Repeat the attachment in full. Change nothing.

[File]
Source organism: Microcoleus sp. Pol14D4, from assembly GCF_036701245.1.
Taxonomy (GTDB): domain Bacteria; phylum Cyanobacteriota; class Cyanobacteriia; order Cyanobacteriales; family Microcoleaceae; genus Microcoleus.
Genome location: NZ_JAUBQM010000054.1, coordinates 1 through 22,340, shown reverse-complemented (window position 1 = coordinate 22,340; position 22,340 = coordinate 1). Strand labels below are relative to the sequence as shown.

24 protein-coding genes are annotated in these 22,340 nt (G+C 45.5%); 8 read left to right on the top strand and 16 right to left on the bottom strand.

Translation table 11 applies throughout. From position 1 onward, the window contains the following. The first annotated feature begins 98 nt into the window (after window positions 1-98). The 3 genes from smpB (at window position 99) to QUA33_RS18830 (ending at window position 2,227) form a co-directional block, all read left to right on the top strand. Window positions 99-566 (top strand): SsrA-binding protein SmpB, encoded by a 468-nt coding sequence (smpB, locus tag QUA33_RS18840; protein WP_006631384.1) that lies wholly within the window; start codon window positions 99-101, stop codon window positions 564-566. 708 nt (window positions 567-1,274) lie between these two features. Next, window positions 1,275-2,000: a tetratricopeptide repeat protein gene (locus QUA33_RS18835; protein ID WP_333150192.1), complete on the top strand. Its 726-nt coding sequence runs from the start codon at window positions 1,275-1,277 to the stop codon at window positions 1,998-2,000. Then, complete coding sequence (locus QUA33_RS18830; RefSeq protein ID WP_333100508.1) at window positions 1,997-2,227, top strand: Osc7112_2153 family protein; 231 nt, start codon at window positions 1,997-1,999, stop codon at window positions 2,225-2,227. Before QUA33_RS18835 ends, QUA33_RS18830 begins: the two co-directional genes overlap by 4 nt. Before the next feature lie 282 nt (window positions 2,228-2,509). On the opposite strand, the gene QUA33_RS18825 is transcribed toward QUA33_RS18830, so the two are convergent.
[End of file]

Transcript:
Source organism: Microcoleus sp. Pol14D4, from assembly GCF_036701245.1.
Taxonomy (GTDB): domain Bacteria; phylum Cyanobacteriota; class Cyanobacteriia; order Cyanobacteriales; family Microcoleaceae; genus Microcoleus.
Genome location: NZ_JAUBQM010000054.1, coordinates 1 through 22,340, shown reverse-complemented (window position 1 = coordinate 22,340; position 22,340 = coordinate 1). Strand labels below are relative to the sequence as shown.

24 protein-coding genes are annotated in these 22,340 nt (G+C 45.5%); 8 read left to right on the top strand and 16 right to left on the bottom strand.

Translation table 11 applies throughout. From position 1 onward, the window contains the following. The first annotated feature begins 98 nt into the window (after window positions 1-98). The 3 genes from smpB (at window position 99) to QUA33_RS18830 (ending at window position 2,227) form a co-directional block, all read left to right on the top strand. Window positions 99-566 (top strand): SsrA-binding protein SmpB, encoded by a 468-nt coding sequence (smpB, locus tag QUA33_RS18840; protein WP_006631384.1) that lies wholly within the window; start codon window positions 99-101, stop codon window positions 564-566. 708 nt (window positions 567-1,274) lie between these two features. Next, window positions 1,275-2,000: a tetratricopeptide repeat protein gene (locus QUA33_RS18835; protein ID WP_333150192.1), complete on the top strand. Its 726-nt coding sequence runs from the start codon at window positions 1,275-1,277 to the stop codon at window positions 1,998-2,000. Then, complete coding sequence (locus QUA33_RS18830; RefSeq protein ID WP_333100508.1) at window positions 1,997-2,227, top strand: Osc7112_2153 family protein; 231 nt, start codon at window positions 1,997-1,999, stop codon at window positions 2,225-2,227. Before QUA33_RS18835 ends, QUA33_RS18830 begins: the two co-directional genes overlap by 4 nt. Before the next feature lie 282 nt (window positions 2,228-2,509). On the opposite strand, the gene QUA33_RS18825 is transcribed toward QUA33_RS18830, so the two are convergent.